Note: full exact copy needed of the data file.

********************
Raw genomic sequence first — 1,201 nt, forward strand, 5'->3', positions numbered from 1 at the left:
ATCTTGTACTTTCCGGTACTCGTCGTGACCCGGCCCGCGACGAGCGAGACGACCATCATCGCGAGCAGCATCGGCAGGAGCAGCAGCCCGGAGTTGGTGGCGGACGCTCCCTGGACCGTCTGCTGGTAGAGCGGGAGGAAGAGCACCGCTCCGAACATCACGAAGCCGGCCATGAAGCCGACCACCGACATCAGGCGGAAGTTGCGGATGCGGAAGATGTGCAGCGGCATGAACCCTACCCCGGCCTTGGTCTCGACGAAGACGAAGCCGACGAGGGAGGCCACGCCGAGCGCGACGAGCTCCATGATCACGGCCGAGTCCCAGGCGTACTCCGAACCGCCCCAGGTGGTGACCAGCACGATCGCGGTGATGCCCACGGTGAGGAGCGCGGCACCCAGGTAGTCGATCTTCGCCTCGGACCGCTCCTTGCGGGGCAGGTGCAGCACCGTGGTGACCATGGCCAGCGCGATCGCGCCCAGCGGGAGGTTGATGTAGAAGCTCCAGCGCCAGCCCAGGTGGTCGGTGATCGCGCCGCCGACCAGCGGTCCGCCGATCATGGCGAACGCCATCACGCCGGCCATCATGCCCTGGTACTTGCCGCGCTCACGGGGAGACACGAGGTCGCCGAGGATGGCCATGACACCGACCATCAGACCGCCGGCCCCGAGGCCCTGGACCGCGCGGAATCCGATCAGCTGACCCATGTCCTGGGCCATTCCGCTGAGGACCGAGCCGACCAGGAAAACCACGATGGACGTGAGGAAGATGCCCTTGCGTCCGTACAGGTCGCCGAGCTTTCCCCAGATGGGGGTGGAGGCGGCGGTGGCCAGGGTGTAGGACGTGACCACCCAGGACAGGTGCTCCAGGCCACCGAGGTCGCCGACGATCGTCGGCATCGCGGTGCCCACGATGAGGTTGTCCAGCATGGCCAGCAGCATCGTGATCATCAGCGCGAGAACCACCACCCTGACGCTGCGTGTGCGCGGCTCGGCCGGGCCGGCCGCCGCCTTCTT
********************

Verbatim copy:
Raw genomic sequence first — 1,201 nt, forward strand, 5'->3', positions numbered from 1 at the left:
ATCTTGTACTTTCCGGTACTCGTCGTGACCCGGCCCGCGACGAGCGAGACGACCATCATCGCGAGCAGCATCGGCAGGAGCAGCAGCCCGGAGTTGGTGGCGGACGCTCCCTGGACCGTCTGCTGGTAGAGCGGGAGGAAGAGCACCGCTCCGAACATCACGAAGCCGGCCATGAAGCCGACCACCGACATCAGGCGGAAGTTGCGGATGCGGAAGATGTGCAGCGGCATGAACCCTACCCCGGCCTTGGTCTCGACGAAGACGAAGCCGACGAGGGAGGCCACGCCGAGCGCGACGAGCTCCATGATCACGGCCGAGTCCCAGGCGTACTCCGAACCGCCCCAGGTGGTGACCAGCACGATCGCGGTGATGCCCACGGTGAGGAGCGCGGCACCCAGGTAGTCGATCTTCGCCTCGGACCGCTCCTTGCGGGGCAGGTGCAGCACCGTGGTGACCATGGCCAGCGCGATCGCGCCCAGCGGGAGGTTGATGTAGAAGCTCCAGCGCCAGCCCAGGTGGTCGGTGATCGCGCCGCCGACCAGCGGTCCGCCGATCATGGCGAACGCCATCACGCCGGCCATCATGCCCTGGTACTTGCCGCGCTCACGGGGAGACACGAGGTCGCCGAGGATGGCCATGACACCGACCATCAGACCGCCGGCCCCGAGGCCCTGGACCGCGCGGAATCCGATCAGCTGACCCATGTCCTGGGCCATTCCGCTGAGGACCGAGCCGACCAGGAAAACCACGATGGACGTGAGGAAGATGCCCTTGCGTCCGTACAGGTCGCCGAGCTTTCCCCAGATGGGGGTGGAGGCGGCGGTGGCCAGGGTGTAGGACGTGACCACCCAGGACAGGTGCTCCAGGCCACCGAGGTCGCCGACGATCGTCGGCATCGCGGTGCCCACGATGAGGTTGTCCAGCATGGCCAGCAGCATCGTGATCATCAGCGCGAGAACCACCACCCTGACGCTGCGTGTGCGCGGCTCGGCCGGGCCGGCCGCCGCCTTCTT